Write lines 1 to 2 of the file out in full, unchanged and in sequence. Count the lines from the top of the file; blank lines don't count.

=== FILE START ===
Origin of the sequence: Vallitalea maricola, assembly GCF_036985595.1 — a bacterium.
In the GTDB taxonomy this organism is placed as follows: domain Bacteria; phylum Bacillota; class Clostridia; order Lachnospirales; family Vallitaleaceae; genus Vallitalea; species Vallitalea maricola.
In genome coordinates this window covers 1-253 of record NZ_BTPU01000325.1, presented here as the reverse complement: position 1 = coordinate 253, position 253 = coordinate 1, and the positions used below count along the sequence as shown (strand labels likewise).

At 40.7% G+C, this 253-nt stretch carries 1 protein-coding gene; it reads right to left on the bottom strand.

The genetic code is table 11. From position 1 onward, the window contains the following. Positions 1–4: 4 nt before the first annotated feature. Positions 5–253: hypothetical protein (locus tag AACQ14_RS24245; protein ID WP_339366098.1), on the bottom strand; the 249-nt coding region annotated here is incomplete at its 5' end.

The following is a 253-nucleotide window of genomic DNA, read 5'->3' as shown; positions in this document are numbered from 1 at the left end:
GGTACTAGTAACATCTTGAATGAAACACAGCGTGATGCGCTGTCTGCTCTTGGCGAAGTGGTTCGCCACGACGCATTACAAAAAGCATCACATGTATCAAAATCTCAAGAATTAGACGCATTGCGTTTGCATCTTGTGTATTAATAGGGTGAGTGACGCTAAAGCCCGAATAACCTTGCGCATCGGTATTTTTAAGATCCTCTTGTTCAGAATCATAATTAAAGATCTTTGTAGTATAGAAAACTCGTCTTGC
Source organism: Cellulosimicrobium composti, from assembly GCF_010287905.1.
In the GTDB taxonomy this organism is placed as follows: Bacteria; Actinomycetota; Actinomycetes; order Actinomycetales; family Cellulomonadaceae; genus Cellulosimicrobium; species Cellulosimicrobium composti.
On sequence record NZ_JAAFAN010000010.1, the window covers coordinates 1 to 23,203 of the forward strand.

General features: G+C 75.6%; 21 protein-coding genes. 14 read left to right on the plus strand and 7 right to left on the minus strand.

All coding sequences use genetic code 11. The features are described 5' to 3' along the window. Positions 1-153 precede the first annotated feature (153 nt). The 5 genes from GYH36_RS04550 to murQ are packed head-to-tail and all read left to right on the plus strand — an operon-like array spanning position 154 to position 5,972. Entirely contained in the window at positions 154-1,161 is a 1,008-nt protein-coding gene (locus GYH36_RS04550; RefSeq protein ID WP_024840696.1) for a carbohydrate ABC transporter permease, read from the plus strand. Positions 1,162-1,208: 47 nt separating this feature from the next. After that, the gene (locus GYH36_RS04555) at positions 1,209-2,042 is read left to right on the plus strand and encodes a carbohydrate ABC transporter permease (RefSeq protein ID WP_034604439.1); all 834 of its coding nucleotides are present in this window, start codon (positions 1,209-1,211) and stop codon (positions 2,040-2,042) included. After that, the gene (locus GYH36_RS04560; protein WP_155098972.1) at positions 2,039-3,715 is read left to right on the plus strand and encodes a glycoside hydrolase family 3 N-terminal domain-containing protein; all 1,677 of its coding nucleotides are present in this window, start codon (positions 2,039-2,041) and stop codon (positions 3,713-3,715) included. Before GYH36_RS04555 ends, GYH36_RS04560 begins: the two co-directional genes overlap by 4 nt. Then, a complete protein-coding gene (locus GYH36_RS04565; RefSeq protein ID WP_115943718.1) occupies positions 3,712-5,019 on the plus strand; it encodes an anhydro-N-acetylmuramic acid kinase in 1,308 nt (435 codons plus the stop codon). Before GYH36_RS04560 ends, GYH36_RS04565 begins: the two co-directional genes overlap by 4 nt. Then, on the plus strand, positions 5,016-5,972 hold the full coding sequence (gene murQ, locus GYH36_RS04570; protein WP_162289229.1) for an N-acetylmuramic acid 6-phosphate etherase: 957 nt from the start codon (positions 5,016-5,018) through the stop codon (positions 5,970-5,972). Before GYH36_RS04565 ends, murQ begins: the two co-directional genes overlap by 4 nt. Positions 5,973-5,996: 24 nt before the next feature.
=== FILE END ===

Origin of the sequence: Vallitalea maricola, assembly GCF_036985595.1 — a bacterium.
In the GTDB taxonomy this organism is placed as follows: domain Bacteria; phylum Bacillota; class Clostridia; order Lachnospirales; family Vallitaleaceae; genus Vallitalea; species Vallitalea maricola.